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What is Lyfta?
The Lyfta Team
Children’s learning, and the ability to apply that learning to the real world, can be positively affected by emotional experience. Having real world experiences that trigger emotions can help children be more invested in the learning, allowing for memorable and meaningful learning to take place. Yet, children are often taught about issues that are far removed from their own lived experience. How can they be expected to comprehend things that they have never experienced or cannot imagine?
Lyfta invites children to become global explorers through immersive experiences and engaging human stories. Using desktops, tablets or VR headsets, students use 360 interactive stories, short documentary films, VR, AR and rich media articles to learn about the experiences of others. All media is short-form and the variety and of media used to convey information keeps the experiences interesting for children.
The rich new-media experiences are complemented by easy to use lesson and assembly plans that delve into numerous topics and learning objectives in the national curriculum. Lyfta’s short online assessments make it easy to get real impact data after each class – where teachers can see clear before and after results.
Pupils explore the personal homes and workplaces of fascinating people from around the world. In each space they can click on a variety of rich new-media content to learn about particular themes, such as gender equality, democracy, sustainability, international development and many more. They can click on people, bring them to life and get to know them through powerful short documentary films.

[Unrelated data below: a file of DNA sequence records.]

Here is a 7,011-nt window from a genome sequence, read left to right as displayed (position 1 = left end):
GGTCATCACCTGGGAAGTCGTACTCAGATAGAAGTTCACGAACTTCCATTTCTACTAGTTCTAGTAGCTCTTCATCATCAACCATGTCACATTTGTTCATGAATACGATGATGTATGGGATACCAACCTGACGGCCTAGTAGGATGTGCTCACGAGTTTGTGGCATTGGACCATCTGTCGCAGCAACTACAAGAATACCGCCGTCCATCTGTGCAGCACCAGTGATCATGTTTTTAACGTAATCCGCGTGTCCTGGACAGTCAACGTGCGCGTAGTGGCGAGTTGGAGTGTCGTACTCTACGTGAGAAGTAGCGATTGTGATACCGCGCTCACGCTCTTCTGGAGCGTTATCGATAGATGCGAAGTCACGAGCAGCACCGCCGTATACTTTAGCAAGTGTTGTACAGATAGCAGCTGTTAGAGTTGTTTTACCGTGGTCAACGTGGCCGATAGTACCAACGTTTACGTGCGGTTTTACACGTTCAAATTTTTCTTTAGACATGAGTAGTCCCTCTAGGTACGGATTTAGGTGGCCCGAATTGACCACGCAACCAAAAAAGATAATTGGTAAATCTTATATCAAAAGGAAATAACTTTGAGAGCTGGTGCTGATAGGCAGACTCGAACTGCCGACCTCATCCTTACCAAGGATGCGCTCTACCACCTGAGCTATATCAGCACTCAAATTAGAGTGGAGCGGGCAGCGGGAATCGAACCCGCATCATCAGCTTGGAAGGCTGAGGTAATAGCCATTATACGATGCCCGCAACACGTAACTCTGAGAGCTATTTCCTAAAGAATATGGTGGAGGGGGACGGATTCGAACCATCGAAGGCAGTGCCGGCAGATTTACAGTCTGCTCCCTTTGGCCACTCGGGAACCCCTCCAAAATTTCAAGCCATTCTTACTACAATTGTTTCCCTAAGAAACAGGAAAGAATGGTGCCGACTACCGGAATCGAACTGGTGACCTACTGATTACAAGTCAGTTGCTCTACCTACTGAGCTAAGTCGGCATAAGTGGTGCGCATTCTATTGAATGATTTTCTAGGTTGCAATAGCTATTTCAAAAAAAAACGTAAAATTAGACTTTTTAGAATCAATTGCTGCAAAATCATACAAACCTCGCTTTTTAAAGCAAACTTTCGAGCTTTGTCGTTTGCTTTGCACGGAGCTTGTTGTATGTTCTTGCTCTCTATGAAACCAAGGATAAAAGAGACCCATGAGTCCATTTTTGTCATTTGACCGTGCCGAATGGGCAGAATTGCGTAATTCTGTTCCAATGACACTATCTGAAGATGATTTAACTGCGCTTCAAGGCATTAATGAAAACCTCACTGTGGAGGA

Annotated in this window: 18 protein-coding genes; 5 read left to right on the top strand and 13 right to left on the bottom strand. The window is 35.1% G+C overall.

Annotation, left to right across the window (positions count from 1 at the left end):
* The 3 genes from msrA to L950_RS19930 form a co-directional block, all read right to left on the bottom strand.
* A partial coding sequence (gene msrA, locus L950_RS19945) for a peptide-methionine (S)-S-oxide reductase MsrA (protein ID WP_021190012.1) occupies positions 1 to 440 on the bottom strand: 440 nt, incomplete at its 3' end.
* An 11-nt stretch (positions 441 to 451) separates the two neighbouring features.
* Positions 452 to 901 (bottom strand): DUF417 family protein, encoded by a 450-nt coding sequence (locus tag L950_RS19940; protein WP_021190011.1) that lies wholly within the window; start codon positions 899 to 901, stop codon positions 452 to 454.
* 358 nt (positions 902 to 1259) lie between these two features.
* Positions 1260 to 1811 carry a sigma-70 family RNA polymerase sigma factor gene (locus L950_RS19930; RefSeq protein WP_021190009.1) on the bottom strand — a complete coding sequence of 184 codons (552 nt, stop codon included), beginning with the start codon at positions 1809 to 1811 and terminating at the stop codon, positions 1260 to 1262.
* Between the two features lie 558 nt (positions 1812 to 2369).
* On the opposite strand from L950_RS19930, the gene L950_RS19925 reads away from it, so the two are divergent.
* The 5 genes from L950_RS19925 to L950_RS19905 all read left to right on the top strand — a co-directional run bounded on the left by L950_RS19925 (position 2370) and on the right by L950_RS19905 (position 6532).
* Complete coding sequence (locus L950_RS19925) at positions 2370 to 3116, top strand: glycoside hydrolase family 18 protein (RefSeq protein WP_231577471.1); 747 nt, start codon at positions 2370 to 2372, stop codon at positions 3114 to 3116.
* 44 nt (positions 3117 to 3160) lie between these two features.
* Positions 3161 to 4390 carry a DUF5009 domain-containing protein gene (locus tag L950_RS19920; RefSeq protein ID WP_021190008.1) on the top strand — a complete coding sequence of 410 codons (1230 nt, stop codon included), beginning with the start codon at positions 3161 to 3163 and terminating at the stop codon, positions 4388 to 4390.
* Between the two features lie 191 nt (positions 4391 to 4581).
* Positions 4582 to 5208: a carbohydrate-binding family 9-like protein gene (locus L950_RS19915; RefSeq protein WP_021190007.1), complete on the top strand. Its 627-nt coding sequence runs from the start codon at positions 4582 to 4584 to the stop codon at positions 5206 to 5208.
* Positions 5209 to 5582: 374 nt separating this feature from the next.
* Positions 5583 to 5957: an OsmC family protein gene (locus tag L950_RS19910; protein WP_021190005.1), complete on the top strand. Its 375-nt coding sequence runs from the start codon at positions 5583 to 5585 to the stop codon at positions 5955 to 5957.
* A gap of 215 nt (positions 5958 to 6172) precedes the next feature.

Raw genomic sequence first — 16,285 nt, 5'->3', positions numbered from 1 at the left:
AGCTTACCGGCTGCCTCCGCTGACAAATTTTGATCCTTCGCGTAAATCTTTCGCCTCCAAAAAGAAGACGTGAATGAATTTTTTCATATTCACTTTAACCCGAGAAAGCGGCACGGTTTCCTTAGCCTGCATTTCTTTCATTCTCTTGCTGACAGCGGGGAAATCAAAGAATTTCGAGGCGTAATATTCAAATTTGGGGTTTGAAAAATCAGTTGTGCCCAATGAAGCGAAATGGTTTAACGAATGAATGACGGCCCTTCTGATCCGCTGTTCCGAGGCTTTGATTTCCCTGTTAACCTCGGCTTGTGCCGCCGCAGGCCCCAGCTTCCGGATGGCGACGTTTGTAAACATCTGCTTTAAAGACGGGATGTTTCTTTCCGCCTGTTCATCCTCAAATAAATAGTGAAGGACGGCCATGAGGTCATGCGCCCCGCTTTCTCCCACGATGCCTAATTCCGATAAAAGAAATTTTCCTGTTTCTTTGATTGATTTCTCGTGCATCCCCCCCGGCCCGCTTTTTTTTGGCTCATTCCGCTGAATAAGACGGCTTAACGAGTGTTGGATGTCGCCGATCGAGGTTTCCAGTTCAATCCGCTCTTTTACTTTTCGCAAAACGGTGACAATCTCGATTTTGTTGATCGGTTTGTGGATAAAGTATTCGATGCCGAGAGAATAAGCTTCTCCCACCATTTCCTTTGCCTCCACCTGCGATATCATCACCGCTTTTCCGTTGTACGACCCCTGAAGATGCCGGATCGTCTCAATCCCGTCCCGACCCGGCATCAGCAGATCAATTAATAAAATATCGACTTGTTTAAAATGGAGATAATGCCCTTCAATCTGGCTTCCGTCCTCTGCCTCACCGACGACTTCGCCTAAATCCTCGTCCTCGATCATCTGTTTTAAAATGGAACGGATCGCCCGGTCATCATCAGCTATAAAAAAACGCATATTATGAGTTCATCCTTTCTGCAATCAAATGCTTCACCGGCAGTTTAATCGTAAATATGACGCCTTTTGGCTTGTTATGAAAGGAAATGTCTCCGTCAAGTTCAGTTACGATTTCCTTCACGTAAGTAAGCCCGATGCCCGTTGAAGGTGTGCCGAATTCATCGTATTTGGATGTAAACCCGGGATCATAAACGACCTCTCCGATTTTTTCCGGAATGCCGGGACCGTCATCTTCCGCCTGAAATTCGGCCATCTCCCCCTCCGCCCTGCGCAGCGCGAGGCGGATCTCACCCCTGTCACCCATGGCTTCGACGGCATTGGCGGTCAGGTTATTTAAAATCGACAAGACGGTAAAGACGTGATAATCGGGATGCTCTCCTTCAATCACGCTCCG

A key factor is that the children are actively exploring the interactive environments from the outset – the experience is more akin to a game where they make their own choices, than a more traditional, passive learning experiences.
For the best Lyfta learning experience, each student is invited to explore using their own devices. However, should the school not have devices for every student, a Lyfta lesson can still be conducted by sharing devices or simply by the teacher introducing it on a main screen. Conversely, when a whole class of children explores rich media on the internet there can be issues with bandwidth. Lyfta have therefore made some of the products downloadable to enable schools to run the programme without bandwidth/streaming issues.
Lyfta was Finland's official nomination and winner of a World Summit Award in the Education and Learning category. Lyfta won the GESA Award for Best Edtech company in Scandinavia and will be competing for the global prize at BETT 2019. Lyfta has been selected twice by hundred.org as one of the top 100 inspiring innovations in education in the world. Lyfta’s work has been featured in The Huffington Post, Upworthy, The Guardian and BBC World News.
Lyfta were recently invited to conduct a study to help a teacher who wanted to address the racist and prejudiced comments she'd witnessed in her classroom at a school in Essex, UK. They conducted an attitude assessment with a class of 30 Year 8 students. Pre-use of Lyfta the students expected to only have common ground with those who looked similar to themselves. Post-use of Lyfta and a perspective-taking diary exercise, the students perceived common ground they shared with people increased significantly with others from different backgrounds than their own to the extent that they felt they had most in common with someone of an entirely different ethnicity.
Lyfta share something amazing in an amazing way. By utilising tools such as 360 images, short documentaries and VR experiences any young person anywhere can immerse themselves in the lives of others to challenge prejudices and learn new things.Impact
Students have engaging and eye-opening experiences with Lyfta. When surveyed 100% of children said that Lyfta lessons are interesting, with 86% of children feeding back that they found Lyfta lessons very interesting.Scalability
Around 50 schools currently use Lyfta, mostly in the UK and Finland.